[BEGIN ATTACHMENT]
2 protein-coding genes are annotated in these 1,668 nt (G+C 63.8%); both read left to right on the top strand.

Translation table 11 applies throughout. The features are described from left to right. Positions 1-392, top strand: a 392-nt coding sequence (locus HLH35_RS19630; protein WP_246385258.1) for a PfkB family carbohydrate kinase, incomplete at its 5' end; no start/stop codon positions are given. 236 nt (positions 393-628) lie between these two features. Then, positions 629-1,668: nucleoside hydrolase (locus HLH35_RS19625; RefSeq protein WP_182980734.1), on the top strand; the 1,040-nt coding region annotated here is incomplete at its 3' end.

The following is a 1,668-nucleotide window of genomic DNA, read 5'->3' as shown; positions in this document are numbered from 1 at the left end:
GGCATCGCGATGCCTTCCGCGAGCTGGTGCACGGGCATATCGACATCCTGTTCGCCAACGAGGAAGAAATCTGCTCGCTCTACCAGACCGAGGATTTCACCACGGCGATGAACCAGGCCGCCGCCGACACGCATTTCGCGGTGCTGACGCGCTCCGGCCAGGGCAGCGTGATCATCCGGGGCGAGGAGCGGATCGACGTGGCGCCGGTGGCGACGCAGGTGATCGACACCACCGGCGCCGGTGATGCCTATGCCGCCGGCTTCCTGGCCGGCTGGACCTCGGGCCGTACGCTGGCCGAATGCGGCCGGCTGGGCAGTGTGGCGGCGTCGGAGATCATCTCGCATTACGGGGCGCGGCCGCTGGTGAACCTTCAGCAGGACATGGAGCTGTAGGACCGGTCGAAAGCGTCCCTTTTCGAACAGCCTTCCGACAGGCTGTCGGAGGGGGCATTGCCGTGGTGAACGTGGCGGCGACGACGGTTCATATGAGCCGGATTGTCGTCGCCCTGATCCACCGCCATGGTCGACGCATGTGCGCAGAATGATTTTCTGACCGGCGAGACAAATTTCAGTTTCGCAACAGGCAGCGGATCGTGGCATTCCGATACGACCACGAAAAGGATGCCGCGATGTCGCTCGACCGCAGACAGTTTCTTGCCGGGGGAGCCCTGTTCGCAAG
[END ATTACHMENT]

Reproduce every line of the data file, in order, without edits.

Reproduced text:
2 protein-coding genes are annotated in these 1,668 nt (G+C 63.8%); both read left to right on the top strand.

Translation table 11 applies throughout. The features are described from left to right. Positions 1-392, top strand: a 392-nt coding sequence (locus HLH35_RS19630; protein WP_246385258.1) for a PfkB family carbohydrate kinase, incomplete at its 5' end; no start/stop codon positions are given. 236 nt (positions 393-628) lie between these two features. Then, positions 629-1,668: nucleoside hydrolase (locus HLH35_RS19625; RefSeq protein WP_182980734.1), on the top strand; the 1,040-nt coding region annotated here is incomplete at its 3' end.

The following is a 1,668-nucleotide window of genomic DNA, read 5'->3' as shown; positions in this document are numbered from 1 at the left end:
GGCATCGCGATGCCTTCCGCGAGCTGGTGCACGGGCATATCGACATCCTGTTCGCCAACGAGGAAGAAATCTGCTCGCTCTACCAGACCGAGGATTTCACCACGGCGATGAACCAGGCCGCCGCCGACACGCATTTCGCGGTGCTGACGCGCTCCGGCCAGGGCAGCGTGATCATCCGGGGCGAGGAGCGGATCGACGTGGCGCCGGTGGCGACGCAGGTGATCGACACCACCGGCGCCGGTGATGCCTATGCCGCCGGCTTCCTGGCCGGCTGGACCTCGGGCCGTACGCTGGCCGAATGCGGCCGGCTGGGCAGTGTGGCGGCGTCGGAGATCATCTCGCATTACGGGGCGCGGCCGCTGGTGAACCTTCAGCAGGACATGGAGCTGTAGGACCGGTCGAAAGCGTCCCTTTTCGAACAGCCTTCCGACAGGCTGTCGGAGGGGGCATTGCCGTGGTGAACGTGGCGGCGACGACGGTTCATATGAGCCGGATTGTCGTCGCCCTGATCCACCGCCATGGTCGACGCATGTGCGCAGAATGATTTTCTGACCGGCGAGACAAATTTCAGTTTCGCAACAGGCAGCGGATCGTGGCATTCCGATACGACCACGAAAAGGATGCCGCGATGTCGCTCGACCGCAGACAGTTTCTTGCCGGGGGAGCCCTGTTCGCAAG